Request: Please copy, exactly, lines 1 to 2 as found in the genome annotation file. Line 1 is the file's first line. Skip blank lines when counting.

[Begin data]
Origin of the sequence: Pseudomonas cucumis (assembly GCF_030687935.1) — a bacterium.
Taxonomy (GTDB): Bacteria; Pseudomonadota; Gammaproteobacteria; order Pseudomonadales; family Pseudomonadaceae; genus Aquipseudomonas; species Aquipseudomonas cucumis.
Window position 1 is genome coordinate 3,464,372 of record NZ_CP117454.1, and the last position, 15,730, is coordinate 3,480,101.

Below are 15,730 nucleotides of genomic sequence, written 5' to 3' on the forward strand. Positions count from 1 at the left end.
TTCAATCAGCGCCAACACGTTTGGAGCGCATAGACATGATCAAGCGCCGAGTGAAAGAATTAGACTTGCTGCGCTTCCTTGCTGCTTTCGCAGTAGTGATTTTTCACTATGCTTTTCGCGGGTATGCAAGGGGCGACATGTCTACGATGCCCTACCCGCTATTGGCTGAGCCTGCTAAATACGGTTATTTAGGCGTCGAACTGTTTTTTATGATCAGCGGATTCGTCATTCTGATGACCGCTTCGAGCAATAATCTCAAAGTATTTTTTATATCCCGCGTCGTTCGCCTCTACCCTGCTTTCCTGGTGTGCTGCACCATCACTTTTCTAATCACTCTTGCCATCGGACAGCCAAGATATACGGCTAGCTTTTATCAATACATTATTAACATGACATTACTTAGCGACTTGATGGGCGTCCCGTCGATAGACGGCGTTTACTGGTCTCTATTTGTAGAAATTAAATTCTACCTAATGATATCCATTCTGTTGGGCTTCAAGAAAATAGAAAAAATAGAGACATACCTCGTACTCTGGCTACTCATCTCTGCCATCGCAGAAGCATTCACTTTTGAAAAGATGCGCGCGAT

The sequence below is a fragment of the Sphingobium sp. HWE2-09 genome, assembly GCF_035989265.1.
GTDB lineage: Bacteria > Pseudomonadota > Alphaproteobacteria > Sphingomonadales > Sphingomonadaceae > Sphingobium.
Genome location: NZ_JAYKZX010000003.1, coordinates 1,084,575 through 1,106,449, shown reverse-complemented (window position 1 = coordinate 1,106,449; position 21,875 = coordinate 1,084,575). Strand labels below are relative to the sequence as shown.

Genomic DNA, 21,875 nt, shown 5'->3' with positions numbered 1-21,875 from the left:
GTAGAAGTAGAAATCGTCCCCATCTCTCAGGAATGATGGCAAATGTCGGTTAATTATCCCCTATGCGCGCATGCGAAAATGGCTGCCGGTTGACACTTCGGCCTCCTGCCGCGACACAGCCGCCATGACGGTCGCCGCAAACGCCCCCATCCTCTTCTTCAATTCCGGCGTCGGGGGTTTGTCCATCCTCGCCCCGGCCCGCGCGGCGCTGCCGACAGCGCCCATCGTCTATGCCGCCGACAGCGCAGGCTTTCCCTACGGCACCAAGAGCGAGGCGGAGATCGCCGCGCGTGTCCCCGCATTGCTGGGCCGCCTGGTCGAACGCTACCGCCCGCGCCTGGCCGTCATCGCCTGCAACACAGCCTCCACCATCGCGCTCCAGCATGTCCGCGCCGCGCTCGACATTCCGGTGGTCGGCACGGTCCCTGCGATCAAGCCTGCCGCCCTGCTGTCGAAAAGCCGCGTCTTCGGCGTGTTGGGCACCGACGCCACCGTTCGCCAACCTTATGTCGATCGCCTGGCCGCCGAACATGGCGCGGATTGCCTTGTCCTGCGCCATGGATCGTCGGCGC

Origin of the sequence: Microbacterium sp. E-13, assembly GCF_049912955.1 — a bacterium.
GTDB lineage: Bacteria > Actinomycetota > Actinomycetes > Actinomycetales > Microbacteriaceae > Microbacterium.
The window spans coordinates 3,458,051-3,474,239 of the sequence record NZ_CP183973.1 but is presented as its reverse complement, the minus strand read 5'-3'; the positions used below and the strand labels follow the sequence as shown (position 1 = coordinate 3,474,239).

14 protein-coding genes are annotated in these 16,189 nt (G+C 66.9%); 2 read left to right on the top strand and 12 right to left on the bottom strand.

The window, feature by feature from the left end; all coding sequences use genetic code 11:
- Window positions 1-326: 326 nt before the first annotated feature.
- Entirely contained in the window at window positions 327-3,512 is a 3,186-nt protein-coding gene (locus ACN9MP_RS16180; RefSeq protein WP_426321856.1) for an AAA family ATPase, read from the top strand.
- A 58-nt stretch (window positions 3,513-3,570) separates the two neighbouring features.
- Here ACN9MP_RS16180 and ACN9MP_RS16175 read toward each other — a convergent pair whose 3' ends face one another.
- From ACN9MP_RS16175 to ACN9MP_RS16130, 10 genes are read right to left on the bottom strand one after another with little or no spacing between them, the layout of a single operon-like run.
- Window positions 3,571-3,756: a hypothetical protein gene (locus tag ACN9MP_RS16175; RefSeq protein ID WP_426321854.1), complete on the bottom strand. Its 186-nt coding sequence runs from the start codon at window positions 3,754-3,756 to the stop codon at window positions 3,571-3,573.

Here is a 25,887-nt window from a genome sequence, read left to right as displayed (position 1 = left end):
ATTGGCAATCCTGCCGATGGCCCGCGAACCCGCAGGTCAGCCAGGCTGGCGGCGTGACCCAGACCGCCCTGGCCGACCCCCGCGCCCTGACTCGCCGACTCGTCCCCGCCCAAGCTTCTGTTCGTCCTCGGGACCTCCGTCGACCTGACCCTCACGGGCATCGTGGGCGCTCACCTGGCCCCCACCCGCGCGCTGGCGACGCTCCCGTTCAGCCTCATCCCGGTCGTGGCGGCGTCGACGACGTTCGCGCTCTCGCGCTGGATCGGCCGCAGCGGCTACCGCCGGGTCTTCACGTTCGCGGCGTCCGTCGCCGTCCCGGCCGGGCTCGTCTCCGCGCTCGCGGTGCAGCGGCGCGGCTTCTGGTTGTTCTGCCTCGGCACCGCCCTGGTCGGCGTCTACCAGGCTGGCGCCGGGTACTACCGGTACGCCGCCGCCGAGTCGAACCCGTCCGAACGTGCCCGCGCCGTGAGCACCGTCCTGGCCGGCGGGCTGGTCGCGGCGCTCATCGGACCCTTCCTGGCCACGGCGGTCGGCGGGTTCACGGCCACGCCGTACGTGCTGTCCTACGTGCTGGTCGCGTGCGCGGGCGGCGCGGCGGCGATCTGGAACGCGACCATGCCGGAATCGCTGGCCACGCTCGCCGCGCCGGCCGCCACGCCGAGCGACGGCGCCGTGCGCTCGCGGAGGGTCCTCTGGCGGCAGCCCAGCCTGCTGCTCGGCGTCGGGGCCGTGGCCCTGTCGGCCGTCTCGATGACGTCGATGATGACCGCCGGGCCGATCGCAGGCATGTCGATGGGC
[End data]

Origin of the sequence: Pseudomonas cucumis (assembly GCF_030687935.1) — a bacterium.
Taxonomy (GTDB): Bacteria; Pseudomonadota; Gammaproteobacteria; order Pseudomonadales; family Pseudomonadaceae; genus Aquipseudomonas; species Aquipseudomonas cucumis.